Trump sacks Bolton, Iran Now On backburner, but Other foreign policy dramas Continue
The sacking of John Bolton may have changed the game on Iran but US President Donald Trump still has plenty of foreign policy puzzles to solve.
When summer 2019 began in Washington, the United States was almost on the verge of attacking Iran.
Now, as summer is nearly over, the presidential advisor who most strongly advocated for the attack has been kicked to the kerb.
The only surprise in the ousting of John Bolton on Tuesday was that it didn’t happen sooner.
Mr Bolton is known for his unapologetic, hawkish view of the world, and for managing to be in the headlines even when he has said nothing in public.
That was never going to sit well with his now former boss, Donald Trump.
Iran in his sights
In June, Mr Trump perplexed many Americans, and the world in general, when he declared the United States was ready to attack Iran over the shoot-down of an unmanned US drone that wandered into Iranian territory over the Gulf of Oman.
But Mr Trump said he called off the attack 10 minutes before it was scheduled, when he belatedly learnt that the action might kill 150 Iranian civilians.
Back then, his anger at Iran appeared to have been fuelled by Mr Bolton, who many Washington observers felt had only one mission since he became national security advisor in April 2018: lead the nation into a war with its long-time adversary.
In 2015, he wrote an opinion piece in the New York Times entitled, “To Stop Iran’s Bomb, Bomb Iran”.
In it, Mr Bolton derided efforts by the international community that resulted in an arms agreement with Iran, from which the US has since withdrawn.
“The inescapable conclusion is that Iran will not negotiate away its nuclear program. Nor will sanctions block its building a broad and deep weapons infrastructure,” Mr Bolton wrote.
Mr Trump knew what he was getting into when he hired Mr Bolton, acknowledging that he had brought in “a hawk”.
“The only one that matters is me,” he said on June 22.
That was the impression he tried to give Tuesday, when he fired Mr Bolton in a tweet.
But Mr Bolton wasn’t having it, playing the time-honoured, “You can’t fire me. I quit” card in his own tweet and in texts to journalists who cover him.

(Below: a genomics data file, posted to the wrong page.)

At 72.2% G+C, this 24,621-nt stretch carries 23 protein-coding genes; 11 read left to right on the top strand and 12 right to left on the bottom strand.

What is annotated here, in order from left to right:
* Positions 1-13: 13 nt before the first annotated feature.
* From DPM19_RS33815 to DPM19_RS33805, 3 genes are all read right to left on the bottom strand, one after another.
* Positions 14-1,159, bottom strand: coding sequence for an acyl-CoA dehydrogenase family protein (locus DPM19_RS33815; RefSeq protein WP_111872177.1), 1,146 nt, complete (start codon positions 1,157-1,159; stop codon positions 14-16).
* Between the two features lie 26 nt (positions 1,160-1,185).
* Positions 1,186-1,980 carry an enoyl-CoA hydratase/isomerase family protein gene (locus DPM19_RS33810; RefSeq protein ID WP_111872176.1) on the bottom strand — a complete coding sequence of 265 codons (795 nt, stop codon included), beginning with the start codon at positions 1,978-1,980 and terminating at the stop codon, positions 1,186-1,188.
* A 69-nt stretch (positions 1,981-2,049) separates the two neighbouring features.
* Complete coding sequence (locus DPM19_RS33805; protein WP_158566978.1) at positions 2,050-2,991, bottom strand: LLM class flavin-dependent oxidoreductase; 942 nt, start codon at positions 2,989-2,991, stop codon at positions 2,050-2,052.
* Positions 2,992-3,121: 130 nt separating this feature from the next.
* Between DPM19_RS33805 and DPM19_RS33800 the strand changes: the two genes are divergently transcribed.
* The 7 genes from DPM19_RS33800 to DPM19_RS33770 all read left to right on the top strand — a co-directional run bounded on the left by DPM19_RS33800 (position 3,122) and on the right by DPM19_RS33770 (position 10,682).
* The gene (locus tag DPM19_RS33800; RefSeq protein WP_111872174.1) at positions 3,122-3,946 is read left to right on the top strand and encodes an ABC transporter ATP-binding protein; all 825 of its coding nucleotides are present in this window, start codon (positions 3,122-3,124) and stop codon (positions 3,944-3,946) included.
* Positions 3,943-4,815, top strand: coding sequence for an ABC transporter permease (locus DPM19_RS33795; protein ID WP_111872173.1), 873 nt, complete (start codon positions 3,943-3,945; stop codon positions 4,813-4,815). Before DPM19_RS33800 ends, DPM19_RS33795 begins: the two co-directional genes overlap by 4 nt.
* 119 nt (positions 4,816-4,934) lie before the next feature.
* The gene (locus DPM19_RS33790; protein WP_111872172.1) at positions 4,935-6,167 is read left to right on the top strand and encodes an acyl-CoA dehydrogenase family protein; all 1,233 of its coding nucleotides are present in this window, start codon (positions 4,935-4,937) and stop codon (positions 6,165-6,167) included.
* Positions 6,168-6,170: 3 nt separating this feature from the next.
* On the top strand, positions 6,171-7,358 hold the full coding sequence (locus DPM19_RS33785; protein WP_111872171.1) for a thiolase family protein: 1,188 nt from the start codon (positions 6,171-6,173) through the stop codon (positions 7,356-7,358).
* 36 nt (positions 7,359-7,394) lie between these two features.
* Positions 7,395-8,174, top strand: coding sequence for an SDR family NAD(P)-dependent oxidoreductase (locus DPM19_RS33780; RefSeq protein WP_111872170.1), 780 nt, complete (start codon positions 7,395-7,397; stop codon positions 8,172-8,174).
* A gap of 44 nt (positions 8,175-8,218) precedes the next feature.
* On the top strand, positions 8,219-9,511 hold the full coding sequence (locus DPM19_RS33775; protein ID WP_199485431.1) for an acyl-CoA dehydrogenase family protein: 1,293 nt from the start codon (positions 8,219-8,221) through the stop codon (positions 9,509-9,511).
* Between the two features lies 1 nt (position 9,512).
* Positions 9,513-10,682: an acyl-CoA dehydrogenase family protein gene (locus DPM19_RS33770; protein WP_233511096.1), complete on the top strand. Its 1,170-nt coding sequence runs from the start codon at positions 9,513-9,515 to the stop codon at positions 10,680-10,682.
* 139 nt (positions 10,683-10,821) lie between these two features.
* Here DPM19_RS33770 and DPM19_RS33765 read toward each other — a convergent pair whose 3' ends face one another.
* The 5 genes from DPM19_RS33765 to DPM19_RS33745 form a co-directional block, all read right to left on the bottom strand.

The quiet power of the National Security Advisor
Other presidents have placed much more value on the counsel they have received from the aides in Mr Bolton’s position.
While the job does not have Cabinet rank, national security advisors play critical roles in most presidential administrations.
Henry Kissinger, perhaps the country’s most famous national security adviser, served for six years under two presidents, Richard Nixon and Gerald Ford.
Likewise, McGeorge Bundy served five years in the job, for John F Kennedy and Lyndon Johnson.
Although tenures have been shorter this century, Barack Obama had three national security advisers in eight years.
By contrast, Mr Trump has had five in two years and eight months, including two advisers who’ve held the job in an acting capacity.
It probably does not bother Mr Trump at all that the national security adviser’s job is again vacant, since it again reinforces his contention that he is the most important decision-maker in his administration.
But Tuesday’s turmoil comes at a time when Mr Trump has other foreign policy priorities than Iran, perhaps placing it on a back burner now that Mr Bolton is gone.
Maybe Iran is the least of Trump’s foreign policy dramas
One of his immediate concerns is his relationship with British Prime Minister Boris Johnson, who Mr Trump has long portrayed as an ally, and who many commentators have compared with Mr Trump.
In the midst of the chaos of Brexit last week, US Vice President Mike Pence pledged that the US would be first in line to negotiate a free-trade agreement with Britain, as soon as Brexit was complete.
It was a breathtaking intrusion into another country’s internal affairs, but in the Trump administration, what was once considered to be unthinkable often happens before lunch.
We’ll always have Korea
On the other side of the world, Mr Trump is being shown up by North Korean dictator Kim Jung Un, who Mr Trump has courted throughout his presidency, to the consternation of numerous opponents of Communism.
On Tuesday, North Korea’s state media said that Mr Kim oversaw the testing of a super-large multiple rocket launcher, something he has done before. Its capabilities “finally verified in terms of combat operation,” the state media said.
Only a few weeks ago, Mr Trump caused a flurry by falsely claiming his wife, Melania, had met Kim.
But perhaps more important than that flub was the perception created by his own administration that Mr Trump was willing to break with long-time American allies in the G7 countries, in order to curry favour with Mr Kim.
The tumult is not likely to end soon, however.
The US now needs a new ambassador to Russia, a country with which Mr Trump is closely connected.
The leading candidate is said to be John Sullivan, a deputy secretary of state.
But Mr Sullivan has not always been friendly to the former Soviet Union, recently saying its actions in Eastern Europe have been “destabilising”.
Most likely, Mr Sullivan will have to tone down any future criticism in order to stay on Mr Trump’s good side.
Then again, Mr Trump likes to keep his staff off balance.
The same is true for his foreign policy, as well.
Micheline Maynard is an American author and journalist.